Several tools are at your disposal to enhance the playback sound of music, and other audio content in iTunes. The simplest is iTunes Equalizer. It works in much the same way as real-life stereo systems.
The iTunes Equalizer has its own window, hidden by default; unlike some of iTunes' other dialogs, the Equalizer lets you switch back and forth between it and iTunes (giving you room to experiment). To open the iTunes Equalizer, go to View > Show Equalizer.
Once you are done with the Equalizer, you can either close it, or ignore it and switch back to iTunes' main window.
The iTunes equalizer contains four sets of controls. The On checkbox is checked by default, and indicates that iTunes uses the sound equalizer's settings for sound output. You should leave it checked, and keep the equalizer's flexibility available.
The drop-down menu displays the current preset, if any was chosen, or "Manual", if you have moved one or more of the sliders to adjust the sound. iTunes comes with 22 sound presets, each targeting a particular sound "type". Some, like "Bass Booster" or "Bass Reducer", are self-explanatory; test the others to measure their effect on sound. Each preset corresponds to a combination of volume for each audible frequency, configured by positioning the sliders.
The iTunes equalizer's sliders enable you to boost or reduce a certain frequency: the column labeled "32" corresponds to low sounds (bass); the sound represented gradually reaches higher frequencies with the column labeled "16K". A "neutral", and somewhat stuffed sound, is achieved by leveling all sliders to 0 dB (decibels): iTunes has the "Flat" preset for this scenario.
The leftmost slider, labeled "Preamp", allows you to boost or reduce the overall volume of playback, across the entire spectrum, by augmenting or diminishing the volume by an amount of decibels equal for all frequencies, regardless of their individual setting (and without overriding them).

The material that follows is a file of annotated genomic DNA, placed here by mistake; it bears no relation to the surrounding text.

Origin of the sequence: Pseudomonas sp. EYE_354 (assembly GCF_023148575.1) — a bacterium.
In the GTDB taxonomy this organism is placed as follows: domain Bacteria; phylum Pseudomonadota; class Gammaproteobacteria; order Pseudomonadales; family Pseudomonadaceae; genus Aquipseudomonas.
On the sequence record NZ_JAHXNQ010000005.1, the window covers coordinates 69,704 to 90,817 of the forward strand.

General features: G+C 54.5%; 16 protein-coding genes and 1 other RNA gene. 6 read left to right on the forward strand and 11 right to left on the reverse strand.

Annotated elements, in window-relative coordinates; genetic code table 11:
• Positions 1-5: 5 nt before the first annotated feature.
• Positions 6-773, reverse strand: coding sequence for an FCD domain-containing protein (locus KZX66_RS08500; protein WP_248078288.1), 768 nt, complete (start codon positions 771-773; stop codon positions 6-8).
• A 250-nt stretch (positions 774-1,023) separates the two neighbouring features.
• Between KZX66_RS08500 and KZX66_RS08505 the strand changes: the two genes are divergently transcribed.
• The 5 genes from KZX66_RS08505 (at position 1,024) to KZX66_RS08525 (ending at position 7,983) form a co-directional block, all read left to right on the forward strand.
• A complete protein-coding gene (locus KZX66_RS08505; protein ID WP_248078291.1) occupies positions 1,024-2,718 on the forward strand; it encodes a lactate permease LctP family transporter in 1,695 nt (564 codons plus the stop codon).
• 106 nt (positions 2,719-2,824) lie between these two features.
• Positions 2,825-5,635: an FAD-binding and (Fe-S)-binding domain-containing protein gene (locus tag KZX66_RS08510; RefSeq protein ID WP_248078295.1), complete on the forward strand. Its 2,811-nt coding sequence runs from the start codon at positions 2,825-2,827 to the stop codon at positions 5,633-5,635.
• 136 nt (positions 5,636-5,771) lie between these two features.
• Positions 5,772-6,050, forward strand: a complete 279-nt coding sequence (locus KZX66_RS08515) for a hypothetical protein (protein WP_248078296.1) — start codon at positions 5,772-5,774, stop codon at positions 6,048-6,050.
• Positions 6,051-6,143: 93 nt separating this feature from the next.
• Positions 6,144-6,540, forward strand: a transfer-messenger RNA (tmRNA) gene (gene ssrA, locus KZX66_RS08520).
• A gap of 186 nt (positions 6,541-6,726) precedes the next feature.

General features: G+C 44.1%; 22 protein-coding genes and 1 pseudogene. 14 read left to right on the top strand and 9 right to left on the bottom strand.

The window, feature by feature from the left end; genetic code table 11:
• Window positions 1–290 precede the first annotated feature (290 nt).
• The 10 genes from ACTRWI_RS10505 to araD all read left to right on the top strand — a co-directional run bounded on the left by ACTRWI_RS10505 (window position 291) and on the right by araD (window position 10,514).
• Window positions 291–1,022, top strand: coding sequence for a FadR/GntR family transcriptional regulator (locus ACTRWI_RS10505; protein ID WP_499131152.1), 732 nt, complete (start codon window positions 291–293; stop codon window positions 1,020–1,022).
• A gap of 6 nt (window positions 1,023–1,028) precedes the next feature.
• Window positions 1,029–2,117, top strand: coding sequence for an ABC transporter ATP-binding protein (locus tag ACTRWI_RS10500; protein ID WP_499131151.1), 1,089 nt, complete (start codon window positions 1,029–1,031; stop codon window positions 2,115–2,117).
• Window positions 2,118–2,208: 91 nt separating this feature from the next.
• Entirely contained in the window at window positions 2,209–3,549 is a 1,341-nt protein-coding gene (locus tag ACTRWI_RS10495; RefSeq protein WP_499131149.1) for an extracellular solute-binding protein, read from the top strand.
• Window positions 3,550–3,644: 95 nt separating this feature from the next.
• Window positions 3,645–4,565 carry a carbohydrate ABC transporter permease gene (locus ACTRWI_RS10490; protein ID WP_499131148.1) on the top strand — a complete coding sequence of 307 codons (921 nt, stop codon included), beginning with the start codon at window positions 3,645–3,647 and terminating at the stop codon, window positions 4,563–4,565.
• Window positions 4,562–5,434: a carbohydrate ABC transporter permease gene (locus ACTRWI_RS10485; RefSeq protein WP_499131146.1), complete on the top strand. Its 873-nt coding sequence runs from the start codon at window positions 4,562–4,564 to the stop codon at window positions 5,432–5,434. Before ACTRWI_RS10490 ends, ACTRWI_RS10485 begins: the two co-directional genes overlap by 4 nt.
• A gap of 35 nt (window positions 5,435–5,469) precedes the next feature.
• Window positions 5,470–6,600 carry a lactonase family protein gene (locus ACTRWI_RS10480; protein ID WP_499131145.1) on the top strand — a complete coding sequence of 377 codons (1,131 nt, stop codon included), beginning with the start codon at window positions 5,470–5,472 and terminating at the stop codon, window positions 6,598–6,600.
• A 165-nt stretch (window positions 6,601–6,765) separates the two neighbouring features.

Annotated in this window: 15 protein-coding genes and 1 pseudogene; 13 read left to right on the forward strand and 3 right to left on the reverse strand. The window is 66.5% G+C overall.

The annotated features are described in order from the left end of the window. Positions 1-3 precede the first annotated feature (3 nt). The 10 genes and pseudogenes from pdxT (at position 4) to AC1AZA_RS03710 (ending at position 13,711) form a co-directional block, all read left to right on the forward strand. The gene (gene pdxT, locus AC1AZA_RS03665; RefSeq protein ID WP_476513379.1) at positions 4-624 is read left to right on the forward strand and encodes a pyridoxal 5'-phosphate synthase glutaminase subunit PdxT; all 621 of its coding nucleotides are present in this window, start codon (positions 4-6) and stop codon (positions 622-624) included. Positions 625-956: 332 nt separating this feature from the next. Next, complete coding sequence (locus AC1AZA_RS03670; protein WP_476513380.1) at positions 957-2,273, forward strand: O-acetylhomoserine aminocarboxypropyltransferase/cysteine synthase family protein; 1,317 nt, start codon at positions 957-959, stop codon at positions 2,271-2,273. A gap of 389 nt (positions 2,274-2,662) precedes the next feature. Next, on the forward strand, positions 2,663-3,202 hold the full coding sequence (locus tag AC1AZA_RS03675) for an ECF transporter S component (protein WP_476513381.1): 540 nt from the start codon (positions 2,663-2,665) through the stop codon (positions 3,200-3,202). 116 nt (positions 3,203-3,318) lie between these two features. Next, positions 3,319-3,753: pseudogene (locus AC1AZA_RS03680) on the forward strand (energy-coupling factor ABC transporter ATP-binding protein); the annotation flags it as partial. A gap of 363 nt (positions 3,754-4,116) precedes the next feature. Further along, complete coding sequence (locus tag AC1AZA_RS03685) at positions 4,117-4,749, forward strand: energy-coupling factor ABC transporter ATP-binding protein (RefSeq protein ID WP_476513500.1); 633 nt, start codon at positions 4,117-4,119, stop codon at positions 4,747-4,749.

A boost of more than 6 decibels (dB) on the Preamp slider will lead to scratching noise and distortion on most systems, especially at a louder noise volume.
Speakers for desktop computers are generally powerful enough to be heard even in the noisiest environments; we just showed you an easy way to boost the volume of a song (or any other iTunes item that outputs sound, like audiobooks, iTunes U lectures, podcasts, etc.), using the iTunes equalizer. But it is useful to know, especially if you are using a laptop with weak speakers, that you can artificially boost the sound on an item-by-item basis (in addition to, not instead of, customizing your sound settings and volume with the equalizer). This equalizer tip is also useful for lesser-quality recordings.
Right-click on the item whose sound volume you wish to boost, and choose Get Info, which will open the selected item(s) properties. Then, click on the Options tab: the first setting is labeled "Volume Adjustment", and displays a sound volume slider. By default, the slider is set to "None", which means that iTunes will not modify the sound settings of this particular item: to make the sound volume artificially louder on this item, drag it towards the "+ 100%" volume mark. Click OK to apply this new volume setting, and try playing back the item: you will notice a quite noticeable boost in sound volume if you dragged the slider to its maximum volume. Likewise, you can use the same steps to make a song or TV Shows less "loud", independently of the current iTunes volume level, the computer's volume setting, and the equalizer preset for Preamp.